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'Unmanned' petrol stations banned in Valencia as trend threatens region's jobs
thinkSPAIN , Wednesday, January 20, 2016

A SERIES of 'low-cost' petrol stations set up across the Comunidad Valenciana could see their days numbered – the regional government has banned fuel-pump complexes with no staff.

These service stations are pre-paid and operate by credit or debit card, and as they do not have employees, they are able to keep the price of petrol much lower than in traditional refuelling areas.

Whilst making petrol and diesel cheaper for drivers, 'low-cost' pumps also act as an incentive for national and multi-national chains to fire all their staff and make their premises self-service, which the Valencian government considers bad news in light of Spain's ongoing unemployment problem.

From New Year's Eve, a law has been in force – which has just come to light this week – forcing all petrol stations to have at least one employee on the premises during the daytime.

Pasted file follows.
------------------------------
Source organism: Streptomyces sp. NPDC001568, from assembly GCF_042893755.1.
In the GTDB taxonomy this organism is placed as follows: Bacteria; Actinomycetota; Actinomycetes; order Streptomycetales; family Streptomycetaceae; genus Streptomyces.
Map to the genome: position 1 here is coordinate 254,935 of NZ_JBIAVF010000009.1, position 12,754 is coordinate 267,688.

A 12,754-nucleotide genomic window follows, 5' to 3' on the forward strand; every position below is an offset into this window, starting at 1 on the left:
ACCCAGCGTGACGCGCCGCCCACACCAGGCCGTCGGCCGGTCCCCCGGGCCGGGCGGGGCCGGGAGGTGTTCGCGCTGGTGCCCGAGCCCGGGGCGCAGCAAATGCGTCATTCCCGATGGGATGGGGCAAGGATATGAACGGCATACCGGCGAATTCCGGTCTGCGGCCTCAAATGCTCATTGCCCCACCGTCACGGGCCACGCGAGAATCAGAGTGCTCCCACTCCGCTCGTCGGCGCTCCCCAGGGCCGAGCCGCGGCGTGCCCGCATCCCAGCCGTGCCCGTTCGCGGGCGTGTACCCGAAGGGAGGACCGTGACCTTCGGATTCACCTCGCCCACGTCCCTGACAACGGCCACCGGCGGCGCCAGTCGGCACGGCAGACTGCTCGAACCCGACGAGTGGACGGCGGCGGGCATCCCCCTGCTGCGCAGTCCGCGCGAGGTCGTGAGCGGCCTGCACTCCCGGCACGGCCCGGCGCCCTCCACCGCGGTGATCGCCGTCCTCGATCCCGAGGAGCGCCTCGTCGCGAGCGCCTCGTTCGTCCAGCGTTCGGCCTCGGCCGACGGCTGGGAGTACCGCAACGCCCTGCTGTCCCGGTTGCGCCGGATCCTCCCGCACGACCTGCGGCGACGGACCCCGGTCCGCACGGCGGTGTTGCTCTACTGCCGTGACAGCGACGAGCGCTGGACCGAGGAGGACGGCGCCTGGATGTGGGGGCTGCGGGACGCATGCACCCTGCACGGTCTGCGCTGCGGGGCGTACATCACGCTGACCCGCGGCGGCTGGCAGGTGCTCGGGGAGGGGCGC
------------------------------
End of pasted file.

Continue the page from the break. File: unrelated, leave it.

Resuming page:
Pump attendants are already facing their jobs disappearing as more and more petrol stations are self-service, meaning staff are only needed to man the shop and take payments – in previous years, as well as at least one shopkeeper, service stations would have another employee or even several who put the petrol in the car for their customers.

Self-service stations began to become cheaper in recognition that it was the customer who bore the fire risk when filling up, rather than staff, but led to drivers using unmanned pumps to save money.

Still, however, many petrol station shop staff will automatically come outside and set the pump to fill for the driver, meaning they can go indoors and browse in store – or even stay put in their vehicles if it is cold or raining – while their tank is filling up.

The new regional law also means service station employees, even at low-cost self-service pumps, are obliged to help disabled drivers fill up.

As yet, though, 'daytime' has not been fully defined in terms of hours.

The Spanish Confederation of Service Station Owners (CEEES)'s chairman Javier Bru says this is likely to be taken as being from 06.00hrs or 07.00hrs in the morning to 22.00hrs or 23.00hrs at night, in line with existing staff shifts, meaning nearly the whole of the day is covered except the small hours when most people on the roads will be long-distance drivers.



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